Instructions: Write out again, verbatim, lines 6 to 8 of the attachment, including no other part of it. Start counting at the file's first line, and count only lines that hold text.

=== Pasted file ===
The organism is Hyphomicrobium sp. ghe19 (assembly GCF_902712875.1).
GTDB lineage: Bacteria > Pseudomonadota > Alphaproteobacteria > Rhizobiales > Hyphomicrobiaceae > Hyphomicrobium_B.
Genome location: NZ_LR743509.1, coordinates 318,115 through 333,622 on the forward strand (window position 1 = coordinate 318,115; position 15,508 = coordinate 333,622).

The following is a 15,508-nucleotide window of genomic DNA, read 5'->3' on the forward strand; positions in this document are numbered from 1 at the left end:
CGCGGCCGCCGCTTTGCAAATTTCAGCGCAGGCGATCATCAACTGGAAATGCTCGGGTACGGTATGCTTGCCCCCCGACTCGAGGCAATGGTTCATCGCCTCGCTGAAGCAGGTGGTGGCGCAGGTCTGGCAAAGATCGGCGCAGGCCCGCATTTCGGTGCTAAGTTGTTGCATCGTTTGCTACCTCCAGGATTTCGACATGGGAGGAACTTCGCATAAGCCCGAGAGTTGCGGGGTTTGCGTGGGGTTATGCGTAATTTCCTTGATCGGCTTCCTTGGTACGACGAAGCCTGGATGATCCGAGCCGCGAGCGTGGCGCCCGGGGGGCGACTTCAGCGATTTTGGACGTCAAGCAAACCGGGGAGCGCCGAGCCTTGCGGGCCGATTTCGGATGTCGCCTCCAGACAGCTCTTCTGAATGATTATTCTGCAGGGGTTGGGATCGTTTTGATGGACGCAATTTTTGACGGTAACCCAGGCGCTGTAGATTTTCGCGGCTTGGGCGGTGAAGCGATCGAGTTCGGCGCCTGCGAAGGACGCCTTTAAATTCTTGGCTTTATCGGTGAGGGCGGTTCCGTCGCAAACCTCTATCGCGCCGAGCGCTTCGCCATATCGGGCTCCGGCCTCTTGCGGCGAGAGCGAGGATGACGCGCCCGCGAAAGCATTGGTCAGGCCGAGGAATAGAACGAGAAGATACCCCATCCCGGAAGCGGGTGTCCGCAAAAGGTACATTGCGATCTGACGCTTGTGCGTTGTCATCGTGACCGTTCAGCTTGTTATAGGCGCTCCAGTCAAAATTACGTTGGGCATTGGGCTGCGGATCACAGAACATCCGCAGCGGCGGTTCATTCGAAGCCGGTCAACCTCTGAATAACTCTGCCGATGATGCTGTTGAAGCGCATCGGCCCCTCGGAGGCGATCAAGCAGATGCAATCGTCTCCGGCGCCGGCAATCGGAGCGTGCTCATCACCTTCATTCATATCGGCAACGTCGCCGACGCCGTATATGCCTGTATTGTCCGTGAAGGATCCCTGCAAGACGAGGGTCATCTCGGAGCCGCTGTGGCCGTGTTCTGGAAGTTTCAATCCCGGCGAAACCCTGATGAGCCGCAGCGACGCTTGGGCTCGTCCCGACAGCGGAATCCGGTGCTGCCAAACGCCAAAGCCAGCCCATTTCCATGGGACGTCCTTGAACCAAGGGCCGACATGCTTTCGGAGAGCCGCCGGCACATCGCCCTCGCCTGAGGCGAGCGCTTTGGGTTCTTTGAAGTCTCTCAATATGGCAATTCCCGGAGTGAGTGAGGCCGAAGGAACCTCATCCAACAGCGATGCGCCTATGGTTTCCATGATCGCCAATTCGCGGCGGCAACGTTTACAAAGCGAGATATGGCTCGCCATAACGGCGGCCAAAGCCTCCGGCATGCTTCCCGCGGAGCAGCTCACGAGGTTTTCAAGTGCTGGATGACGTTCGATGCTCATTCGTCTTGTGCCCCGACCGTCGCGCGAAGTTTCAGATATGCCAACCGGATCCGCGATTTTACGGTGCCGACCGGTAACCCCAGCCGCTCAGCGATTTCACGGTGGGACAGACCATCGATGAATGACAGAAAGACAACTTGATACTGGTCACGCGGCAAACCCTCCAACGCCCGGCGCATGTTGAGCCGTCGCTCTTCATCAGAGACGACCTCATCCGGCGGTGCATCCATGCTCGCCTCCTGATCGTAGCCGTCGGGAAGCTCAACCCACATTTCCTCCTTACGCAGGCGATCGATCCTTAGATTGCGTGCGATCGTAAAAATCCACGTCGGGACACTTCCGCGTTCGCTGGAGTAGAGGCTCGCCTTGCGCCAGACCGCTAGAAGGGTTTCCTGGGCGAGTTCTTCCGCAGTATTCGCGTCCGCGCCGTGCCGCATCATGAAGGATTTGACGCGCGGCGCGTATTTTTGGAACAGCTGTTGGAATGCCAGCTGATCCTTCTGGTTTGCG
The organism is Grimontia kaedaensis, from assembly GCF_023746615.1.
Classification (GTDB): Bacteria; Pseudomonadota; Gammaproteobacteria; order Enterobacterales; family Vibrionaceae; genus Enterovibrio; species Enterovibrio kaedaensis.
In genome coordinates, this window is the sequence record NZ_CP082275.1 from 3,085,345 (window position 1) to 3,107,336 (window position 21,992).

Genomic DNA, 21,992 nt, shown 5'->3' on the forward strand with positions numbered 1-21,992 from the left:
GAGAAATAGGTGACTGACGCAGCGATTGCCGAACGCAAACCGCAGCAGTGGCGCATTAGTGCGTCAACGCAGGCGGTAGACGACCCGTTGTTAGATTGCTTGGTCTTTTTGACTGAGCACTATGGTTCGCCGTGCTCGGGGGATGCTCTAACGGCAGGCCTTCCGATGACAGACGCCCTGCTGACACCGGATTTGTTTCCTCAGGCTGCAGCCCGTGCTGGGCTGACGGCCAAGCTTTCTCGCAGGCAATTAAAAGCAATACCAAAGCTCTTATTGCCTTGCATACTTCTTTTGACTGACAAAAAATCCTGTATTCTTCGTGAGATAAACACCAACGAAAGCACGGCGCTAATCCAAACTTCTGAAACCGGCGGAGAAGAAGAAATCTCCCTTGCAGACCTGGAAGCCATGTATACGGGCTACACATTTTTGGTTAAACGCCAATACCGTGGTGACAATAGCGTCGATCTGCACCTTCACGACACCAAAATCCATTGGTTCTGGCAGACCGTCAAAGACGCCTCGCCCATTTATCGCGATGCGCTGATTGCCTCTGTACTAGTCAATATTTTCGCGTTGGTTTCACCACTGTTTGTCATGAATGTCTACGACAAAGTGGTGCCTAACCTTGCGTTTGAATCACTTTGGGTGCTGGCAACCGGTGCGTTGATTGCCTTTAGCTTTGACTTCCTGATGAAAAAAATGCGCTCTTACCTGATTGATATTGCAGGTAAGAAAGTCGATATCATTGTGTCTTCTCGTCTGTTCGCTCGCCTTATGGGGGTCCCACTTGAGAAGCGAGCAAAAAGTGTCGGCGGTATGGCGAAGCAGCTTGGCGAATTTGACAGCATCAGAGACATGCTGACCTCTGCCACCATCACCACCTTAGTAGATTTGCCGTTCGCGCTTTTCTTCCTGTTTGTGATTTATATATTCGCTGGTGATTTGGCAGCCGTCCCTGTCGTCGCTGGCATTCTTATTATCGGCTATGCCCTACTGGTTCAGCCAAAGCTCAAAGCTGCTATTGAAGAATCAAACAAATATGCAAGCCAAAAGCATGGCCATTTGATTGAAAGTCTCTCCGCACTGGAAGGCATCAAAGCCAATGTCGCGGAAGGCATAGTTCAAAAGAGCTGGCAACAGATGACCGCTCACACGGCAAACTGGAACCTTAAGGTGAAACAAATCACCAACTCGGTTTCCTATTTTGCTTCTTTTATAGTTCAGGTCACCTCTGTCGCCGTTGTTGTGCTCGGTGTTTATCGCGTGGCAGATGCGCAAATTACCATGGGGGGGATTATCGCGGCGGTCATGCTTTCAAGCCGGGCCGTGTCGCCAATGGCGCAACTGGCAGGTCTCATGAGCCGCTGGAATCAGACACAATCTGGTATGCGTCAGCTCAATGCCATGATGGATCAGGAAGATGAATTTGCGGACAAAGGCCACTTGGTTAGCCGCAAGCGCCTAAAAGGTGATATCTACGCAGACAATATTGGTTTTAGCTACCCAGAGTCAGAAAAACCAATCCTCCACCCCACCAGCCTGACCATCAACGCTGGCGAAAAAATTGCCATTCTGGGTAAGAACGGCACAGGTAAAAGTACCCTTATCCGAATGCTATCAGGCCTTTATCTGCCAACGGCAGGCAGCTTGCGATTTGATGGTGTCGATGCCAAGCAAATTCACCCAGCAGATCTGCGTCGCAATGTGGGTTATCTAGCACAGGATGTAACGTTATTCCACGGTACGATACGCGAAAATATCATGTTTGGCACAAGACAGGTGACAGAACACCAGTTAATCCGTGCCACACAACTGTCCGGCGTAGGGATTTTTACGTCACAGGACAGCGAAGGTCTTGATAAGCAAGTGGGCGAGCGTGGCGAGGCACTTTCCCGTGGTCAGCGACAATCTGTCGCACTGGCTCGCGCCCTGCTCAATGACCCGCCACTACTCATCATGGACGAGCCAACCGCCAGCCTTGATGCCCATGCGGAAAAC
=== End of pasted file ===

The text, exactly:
The organism is Grimontia kaedaensis, from assembly GCF_023746615.1.
Classification (GTDB): Bacteria; Pseudomonadota; Gammaproteobacteria; order Enterobacterales; family Vibrionaceae; genus Enterovibrio; species Enterovibrio kaedaensis.
In genome coordinates, this window is the sequence record NZ_CP082275.1 from 3,085,345 (window position 1) to 3,107,336 (window position 21,992).